By Emily Keller, Ph.D., LPC, RPT

What do the willingness to protect one another, problem solve together, and play together have to do with healthy relationships? According to the late Martin Groder, MD, they are the three requirements for creating and sustaining healthy relationships. When a couple experiences all three, they feel safely connected and share a deeply intimate bond.

The Intimacy Hexagon

The three ways of interacting listed at the base of the intimacy hexagon form the foundation of a strong relationship. The are required for intimacy. The three ways of relating at the top of the hexagon are nice to have, but not required. They are nurturers, soulmates, and lovers. Couples can experience all three of these, yet, without the solid foundation protecting, problem solving, and playing, there is no real sense of safety, and therefore no real sense of intimacy and belonging.


Couples must be willing to protect each other from themselves. Because couples spend so much time together, they know the buttons to push. Being mutual protectors really means “no hitting below the belt.” Partners who protect one another don’t exploit each other’s vulnerability and pain. No matter how upset they are, protecting couples continue to use their Parent ego-state to honor boundaries that protect their partner’s Child ego-state. A sense of safety is essential to sustaining healthy relationships. 

Problem Solvers

There seems to be a myth that “happy” couples don’t have problems. Wrong. Everybody encounters problems. They range from minor nuances that need to be dealt with to all-encompassing twists of fate that change the course of life. Couples need to be willing to explore and share their thinking to solve problems. Both couples have access to and can use their Adult ego-state to problem solve. To the extent that couples are not problem solving, they are discounting self, other, or reality, and thus perpetuating the problem. To the extent that couples are problem solving, they feel they can rely on one another as equal partners, thus helping to sustain healthy relationships.


Play is essential to well-being. In fact, we have an entire circuit in our brain devoted to play. We don’t outgrow our need for play and downtime. The benefits of play for adults include decreased stress, increased connection, increased creativity, and more! Play invites us into our Child ego-state, where we feel our emotions and experience a deeper sense of connection and belonging. Couples that play together, really do stay together! As they engage in play, they invest in healthy relationships!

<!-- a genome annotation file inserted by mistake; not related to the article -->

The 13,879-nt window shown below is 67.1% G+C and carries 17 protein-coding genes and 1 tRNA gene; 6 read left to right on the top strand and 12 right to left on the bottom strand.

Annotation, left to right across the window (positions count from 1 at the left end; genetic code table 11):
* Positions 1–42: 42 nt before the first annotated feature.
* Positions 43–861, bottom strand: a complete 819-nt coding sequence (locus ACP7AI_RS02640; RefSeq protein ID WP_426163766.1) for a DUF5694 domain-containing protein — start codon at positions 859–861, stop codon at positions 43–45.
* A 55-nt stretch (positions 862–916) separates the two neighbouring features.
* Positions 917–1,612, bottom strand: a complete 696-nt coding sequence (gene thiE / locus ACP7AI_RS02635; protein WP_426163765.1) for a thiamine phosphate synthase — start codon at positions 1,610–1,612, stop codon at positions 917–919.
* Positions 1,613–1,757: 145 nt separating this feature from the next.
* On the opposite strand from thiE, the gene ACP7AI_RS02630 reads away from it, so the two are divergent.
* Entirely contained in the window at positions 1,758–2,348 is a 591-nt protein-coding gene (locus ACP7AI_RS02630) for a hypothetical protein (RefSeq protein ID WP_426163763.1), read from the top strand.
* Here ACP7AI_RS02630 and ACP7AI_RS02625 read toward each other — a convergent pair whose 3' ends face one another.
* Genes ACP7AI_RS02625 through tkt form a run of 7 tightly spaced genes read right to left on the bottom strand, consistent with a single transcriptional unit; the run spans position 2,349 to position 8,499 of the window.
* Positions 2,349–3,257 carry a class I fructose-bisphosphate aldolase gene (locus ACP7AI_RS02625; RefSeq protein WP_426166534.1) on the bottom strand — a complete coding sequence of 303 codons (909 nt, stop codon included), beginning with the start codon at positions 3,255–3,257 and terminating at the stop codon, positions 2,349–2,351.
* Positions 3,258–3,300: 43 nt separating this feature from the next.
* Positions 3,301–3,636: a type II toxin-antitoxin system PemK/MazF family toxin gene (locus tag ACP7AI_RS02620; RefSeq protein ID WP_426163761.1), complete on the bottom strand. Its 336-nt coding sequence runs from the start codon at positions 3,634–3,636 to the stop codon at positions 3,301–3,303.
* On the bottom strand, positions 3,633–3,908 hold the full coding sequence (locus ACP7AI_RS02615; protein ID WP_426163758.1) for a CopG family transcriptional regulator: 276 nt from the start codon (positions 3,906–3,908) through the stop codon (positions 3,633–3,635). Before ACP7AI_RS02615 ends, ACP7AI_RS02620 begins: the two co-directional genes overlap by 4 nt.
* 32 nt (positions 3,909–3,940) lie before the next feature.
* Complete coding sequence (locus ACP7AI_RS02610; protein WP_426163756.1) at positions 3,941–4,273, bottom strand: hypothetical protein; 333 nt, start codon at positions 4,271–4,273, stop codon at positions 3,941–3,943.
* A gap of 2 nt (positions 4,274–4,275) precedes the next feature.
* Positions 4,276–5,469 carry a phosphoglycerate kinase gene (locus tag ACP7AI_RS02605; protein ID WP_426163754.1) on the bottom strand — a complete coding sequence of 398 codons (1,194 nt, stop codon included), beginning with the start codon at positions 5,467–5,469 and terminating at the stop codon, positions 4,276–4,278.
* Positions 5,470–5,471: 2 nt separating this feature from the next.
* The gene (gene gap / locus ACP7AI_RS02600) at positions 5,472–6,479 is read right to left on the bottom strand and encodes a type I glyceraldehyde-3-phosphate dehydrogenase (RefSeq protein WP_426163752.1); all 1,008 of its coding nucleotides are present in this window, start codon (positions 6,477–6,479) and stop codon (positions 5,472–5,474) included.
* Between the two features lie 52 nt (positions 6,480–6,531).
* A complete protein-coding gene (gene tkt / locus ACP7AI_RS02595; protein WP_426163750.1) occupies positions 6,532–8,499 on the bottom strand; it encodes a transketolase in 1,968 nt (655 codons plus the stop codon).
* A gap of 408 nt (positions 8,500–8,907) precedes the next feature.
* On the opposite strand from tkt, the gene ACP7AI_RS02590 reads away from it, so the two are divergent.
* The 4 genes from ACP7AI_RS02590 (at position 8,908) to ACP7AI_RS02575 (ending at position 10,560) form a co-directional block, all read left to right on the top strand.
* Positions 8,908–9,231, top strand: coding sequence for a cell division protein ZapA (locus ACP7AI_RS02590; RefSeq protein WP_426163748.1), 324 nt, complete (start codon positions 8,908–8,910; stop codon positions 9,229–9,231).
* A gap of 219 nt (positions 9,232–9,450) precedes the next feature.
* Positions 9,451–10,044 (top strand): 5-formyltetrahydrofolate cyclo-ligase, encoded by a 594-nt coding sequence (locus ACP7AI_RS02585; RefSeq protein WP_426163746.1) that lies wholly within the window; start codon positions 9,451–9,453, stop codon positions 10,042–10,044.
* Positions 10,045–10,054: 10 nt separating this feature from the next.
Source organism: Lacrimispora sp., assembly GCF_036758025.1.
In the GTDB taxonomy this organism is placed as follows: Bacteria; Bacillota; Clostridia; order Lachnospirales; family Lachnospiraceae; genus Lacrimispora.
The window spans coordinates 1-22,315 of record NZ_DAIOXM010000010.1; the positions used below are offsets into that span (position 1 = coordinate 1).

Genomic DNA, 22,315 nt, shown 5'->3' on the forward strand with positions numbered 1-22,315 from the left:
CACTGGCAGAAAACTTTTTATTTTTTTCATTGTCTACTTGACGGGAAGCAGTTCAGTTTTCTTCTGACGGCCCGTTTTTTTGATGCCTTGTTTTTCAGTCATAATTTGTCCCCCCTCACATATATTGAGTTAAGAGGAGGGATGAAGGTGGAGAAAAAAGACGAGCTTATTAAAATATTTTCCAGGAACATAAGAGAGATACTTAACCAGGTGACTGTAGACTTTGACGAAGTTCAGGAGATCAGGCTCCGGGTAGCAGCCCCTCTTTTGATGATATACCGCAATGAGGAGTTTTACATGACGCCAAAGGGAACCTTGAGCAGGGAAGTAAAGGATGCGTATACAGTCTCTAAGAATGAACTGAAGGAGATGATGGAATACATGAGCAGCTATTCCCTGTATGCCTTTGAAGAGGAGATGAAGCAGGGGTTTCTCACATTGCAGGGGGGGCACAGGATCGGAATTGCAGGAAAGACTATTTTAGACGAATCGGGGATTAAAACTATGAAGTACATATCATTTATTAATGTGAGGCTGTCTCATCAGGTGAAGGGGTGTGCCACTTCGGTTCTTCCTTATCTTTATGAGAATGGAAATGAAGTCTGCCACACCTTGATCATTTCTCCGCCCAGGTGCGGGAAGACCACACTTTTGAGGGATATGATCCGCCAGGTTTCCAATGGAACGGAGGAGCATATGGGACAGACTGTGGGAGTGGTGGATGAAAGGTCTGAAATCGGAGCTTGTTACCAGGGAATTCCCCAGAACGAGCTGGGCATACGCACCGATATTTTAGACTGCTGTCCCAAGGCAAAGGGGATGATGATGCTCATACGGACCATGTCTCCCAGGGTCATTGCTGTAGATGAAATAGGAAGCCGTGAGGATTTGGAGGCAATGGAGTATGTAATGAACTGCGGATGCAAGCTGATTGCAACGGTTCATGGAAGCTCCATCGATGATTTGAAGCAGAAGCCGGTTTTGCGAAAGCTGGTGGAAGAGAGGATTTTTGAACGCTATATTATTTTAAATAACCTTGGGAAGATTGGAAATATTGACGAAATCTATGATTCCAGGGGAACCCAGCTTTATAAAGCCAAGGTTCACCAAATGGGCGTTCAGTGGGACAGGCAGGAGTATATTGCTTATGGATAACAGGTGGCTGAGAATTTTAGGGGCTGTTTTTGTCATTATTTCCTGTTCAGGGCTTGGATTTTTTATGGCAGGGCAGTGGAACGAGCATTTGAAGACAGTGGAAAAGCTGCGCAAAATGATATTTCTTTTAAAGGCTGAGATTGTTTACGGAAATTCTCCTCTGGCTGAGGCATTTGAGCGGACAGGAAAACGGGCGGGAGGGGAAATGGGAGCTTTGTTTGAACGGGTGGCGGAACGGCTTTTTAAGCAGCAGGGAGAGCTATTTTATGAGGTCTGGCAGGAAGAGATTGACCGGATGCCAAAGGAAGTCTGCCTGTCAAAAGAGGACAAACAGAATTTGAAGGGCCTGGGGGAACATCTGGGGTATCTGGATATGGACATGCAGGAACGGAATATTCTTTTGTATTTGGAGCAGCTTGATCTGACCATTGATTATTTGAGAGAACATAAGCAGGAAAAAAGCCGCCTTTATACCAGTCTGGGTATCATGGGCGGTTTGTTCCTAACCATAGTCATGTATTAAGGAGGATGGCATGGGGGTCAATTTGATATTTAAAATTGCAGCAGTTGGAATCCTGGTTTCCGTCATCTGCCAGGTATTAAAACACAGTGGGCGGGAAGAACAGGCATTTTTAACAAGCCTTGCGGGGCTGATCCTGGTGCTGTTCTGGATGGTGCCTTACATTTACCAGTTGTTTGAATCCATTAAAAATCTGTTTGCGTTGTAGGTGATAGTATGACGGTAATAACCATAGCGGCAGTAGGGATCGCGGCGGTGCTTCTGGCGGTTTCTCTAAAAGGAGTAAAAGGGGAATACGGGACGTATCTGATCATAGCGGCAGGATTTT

Couples Therapy Benefits

Couples benefit from working together to build this foundation. It is possible. Often, fear and defenses are in the way. Historically, they are there for a good reason. After all, growing up, it wasn’t always safe to be vulnerable and open. One premise of redecision therapy is that we are born filled with joy and spontaneity. Gradually, we restrict ourselves to adapt to our parents. We learn over time to protect ourselves. Instead of being vulnerable and open, we put up defenses.

Yet, a part of us desires to be authentically ourselves again. We tend to choose just the partner we need to help us work through our walls and live a connected, fulfilling life. As we do this, we feel the support and protection we need to change the way we live in the world. Now, for a moment, imagine your home, work place, neighborhood, school, and society at large being an environment in which everyone takes the following stances:

I will protect you. I will use my thinking to problem solve with you. I will play and enjoy life with you.

Imagine a generation of children who feel safe and secure enough to disagree with each other without “hitting below the belt.” What kind of leaders will they grow into? The kind that problem solve in a way that treasures one another.  At their best, intimate relationships are growth producing and life enhancing–not just for the couple itself, but for society at large. Download Couples Weekend Brochure Here

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